Advertising Sales Agent
An advertising sales agent sells advertising space to businesses and individuals.
3. Genetic Counselor
A relatively new profession, genetic counsellors help families and individuals make informed decisions about their genetic health. For example, they might assist a patient in understanding the potential outcomes of an inherited condition or how their family medical history might impact their chances of developing a genetic illness. They also help patients access the most appropriate genetic tests and treatment options. Requiring empathy and intellect—as well as knowledge of biochemistry, physiology, and psychology—this career can be a natural fit for a neuroscience major.
Genetic counseling is a process to evaluate and understand a family’s risk of an inherited medical condition.
4. Medical and Clinical Laboratory Technician
Medical and clinical laboratory technicians play an essential role in the healthcare system. Working in independent labs as well as hospital settings, they conduct tests on patients' tissue samples and bodily fluids that help doctors determine the correct diagnoses. This position requires excellent research skills, a thorough knowledge of human biology and physiology, and a methodical work style. Neuroscience graduates possess all of these qualities, making them ideal candidates for the role.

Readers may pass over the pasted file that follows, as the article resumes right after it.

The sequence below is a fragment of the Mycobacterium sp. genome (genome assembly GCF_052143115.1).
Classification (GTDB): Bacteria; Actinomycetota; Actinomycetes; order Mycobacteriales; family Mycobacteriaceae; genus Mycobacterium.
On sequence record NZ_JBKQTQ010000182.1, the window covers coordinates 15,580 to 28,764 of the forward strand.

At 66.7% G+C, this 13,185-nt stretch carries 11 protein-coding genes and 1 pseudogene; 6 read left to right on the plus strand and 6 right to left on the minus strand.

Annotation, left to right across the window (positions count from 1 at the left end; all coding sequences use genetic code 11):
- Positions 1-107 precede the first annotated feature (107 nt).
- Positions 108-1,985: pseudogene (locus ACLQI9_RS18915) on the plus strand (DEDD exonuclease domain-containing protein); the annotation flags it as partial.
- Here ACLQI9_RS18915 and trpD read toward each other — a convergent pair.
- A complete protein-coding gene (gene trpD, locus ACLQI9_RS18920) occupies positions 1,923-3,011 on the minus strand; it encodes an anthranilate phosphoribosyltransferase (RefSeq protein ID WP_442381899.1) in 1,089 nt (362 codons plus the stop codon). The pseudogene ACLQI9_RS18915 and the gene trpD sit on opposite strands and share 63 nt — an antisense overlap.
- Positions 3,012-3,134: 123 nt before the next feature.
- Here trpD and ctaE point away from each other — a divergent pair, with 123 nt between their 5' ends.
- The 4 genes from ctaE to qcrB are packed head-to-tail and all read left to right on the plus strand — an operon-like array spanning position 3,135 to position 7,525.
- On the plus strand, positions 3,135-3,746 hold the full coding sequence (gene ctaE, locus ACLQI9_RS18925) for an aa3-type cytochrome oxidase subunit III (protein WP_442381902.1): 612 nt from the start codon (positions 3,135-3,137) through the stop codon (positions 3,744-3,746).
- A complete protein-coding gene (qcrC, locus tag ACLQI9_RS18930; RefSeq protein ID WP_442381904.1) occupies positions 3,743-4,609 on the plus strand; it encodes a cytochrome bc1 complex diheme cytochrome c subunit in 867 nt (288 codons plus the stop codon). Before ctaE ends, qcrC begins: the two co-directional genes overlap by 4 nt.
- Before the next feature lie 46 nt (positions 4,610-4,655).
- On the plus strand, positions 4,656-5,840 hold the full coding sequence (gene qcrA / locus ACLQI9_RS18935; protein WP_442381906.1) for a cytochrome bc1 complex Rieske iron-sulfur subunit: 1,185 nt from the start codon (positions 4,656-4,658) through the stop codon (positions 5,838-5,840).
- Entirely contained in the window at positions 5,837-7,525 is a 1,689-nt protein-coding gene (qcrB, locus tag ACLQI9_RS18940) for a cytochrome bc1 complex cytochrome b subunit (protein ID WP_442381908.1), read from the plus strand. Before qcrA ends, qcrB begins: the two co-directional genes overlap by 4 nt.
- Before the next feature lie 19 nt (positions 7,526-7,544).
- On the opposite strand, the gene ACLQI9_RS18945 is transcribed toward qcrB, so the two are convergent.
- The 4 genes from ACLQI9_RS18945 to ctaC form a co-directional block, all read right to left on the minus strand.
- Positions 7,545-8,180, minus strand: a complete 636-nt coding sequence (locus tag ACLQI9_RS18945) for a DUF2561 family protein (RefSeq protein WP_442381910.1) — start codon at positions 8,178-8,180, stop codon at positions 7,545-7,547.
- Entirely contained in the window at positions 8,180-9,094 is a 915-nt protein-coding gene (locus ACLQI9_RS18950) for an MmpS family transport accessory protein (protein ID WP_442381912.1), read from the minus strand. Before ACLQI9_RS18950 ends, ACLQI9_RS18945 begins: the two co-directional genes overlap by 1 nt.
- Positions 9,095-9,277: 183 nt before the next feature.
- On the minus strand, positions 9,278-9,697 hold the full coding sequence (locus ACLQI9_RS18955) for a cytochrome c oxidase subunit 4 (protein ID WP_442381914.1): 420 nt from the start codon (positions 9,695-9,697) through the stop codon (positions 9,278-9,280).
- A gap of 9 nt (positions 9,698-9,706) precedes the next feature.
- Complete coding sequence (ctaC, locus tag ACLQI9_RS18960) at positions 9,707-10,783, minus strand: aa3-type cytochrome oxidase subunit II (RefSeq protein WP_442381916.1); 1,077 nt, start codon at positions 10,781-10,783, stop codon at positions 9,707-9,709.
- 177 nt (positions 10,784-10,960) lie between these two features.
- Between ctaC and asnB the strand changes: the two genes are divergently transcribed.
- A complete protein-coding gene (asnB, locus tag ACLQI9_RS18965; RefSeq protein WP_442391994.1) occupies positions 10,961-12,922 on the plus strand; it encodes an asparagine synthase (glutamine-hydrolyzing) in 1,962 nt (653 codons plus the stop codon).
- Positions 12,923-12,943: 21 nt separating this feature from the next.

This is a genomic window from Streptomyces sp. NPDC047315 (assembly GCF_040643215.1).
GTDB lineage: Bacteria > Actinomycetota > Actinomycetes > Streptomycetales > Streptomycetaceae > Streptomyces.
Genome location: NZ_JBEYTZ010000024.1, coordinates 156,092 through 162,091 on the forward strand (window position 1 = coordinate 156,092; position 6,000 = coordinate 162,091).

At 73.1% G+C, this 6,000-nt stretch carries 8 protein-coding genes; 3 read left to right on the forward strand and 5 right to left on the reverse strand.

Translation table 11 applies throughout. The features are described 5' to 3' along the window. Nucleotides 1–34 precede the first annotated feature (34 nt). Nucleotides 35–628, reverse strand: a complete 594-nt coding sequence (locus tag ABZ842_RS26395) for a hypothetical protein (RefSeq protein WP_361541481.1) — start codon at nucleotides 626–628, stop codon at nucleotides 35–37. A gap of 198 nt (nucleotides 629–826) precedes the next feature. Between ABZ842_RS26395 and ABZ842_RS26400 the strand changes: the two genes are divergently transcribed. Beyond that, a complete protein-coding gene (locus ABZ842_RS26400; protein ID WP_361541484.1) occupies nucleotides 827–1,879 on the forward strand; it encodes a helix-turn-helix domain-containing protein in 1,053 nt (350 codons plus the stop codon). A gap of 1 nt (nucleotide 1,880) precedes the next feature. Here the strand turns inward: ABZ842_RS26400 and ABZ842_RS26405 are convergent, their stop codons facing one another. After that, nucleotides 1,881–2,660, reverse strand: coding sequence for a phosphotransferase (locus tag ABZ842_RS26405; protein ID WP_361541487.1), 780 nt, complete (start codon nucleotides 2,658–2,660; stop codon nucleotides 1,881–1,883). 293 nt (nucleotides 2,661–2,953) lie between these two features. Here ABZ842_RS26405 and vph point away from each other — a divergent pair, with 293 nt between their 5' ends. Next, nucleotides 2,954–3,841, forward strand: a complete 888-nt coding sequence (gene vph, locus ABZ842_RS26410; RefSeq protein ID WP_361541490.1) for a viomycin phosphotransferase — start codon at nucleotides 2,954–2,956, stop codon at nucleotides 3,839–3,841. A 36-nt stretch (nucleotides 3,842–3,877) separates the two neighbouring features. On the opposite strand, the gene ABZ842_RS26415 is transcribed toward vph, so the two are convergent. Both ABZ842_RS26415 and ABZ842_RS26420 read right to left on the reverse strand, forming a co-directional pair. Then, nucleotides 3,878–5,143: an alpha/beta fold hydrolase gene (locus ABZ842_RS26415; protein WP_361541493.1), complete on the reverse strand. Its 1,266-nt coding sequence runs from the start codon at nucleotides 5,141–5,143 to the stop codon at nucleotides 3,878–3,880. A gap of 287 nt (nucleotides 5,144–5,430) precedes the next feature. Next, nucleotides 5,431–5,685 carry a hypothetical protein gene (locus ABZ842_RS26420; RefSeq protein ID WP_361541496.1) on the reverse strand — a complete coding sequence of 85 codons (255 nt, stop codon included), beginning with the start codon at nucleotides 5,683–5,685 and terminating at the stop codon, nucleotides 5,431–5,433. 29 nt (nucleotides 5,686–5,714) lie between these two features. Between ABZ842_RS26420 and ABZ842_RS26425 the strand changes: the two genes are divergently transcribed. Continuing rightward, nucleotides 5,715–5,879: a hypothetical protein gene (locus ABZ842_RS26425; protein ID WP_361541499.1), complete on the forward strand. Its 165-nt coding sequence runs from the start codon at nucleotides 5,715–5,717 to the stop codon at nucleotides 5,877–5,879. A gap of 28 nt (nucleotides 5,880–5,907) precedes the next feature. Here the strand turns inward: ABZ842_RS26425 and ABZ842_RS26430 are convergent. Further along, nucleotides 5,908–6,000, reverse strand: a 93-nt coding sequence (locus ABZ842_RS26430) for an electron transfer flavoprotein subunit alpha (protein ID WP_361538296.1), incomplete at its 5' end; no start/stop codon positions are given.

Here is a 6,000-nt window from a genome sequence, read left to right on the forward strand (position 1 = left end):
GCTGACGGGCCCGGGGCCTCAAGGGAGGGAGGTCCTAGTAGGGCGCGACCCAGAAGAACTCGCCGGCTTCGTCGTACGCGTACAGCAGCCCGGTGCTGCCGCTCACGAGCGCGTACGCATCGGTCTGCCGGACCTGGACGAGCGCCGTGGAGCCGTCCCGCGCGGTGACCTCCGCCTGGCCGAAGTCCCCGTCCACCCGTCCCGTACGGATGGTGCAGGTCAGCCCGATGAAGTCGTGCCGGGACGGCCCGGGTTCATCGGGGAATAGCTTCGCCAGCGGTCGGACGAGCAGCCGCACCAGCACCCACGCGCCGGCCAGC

Medical and Clinical Laboratory Technician
A medical and clinical laboratory technician is someone who conducts lab tests ordered by doctors and other healthcare providers.
5. Industrial Organizational Psychologist
Industrial organizational (IO) psychology is a highly applied field that brings together insights from business and psychology. IO psychologists work with corporations, companies, and non-profit organizations to resolve a wide range of human and organizational problems. In this social, investigative role, neuroscience majors can apply their psychology training and communication skills to help companies improve their recruitment systems, training procedures, workplace motivation, and more.
Industrial Organizational Psychologist
Industrial organizational psychology is an area of psychology that focuses on studying people in their working environment.
6. Substance Abuse Social Worker
A bachelor's in neuroscience provides students with an understanding about the brain's reward systems from both a psychological and a biological perspective. This knowledge can be invaluable in a career as a substance abuse social worker. These caring professionals work with individuals who are struggling with addictions by providing them with the therapy and guidance they need to move forward with their lives. Their duties can include treating emotional issues, such as grief or depression, that are related to a person's addiction, as well as referring clients to support groups, services, and other resources.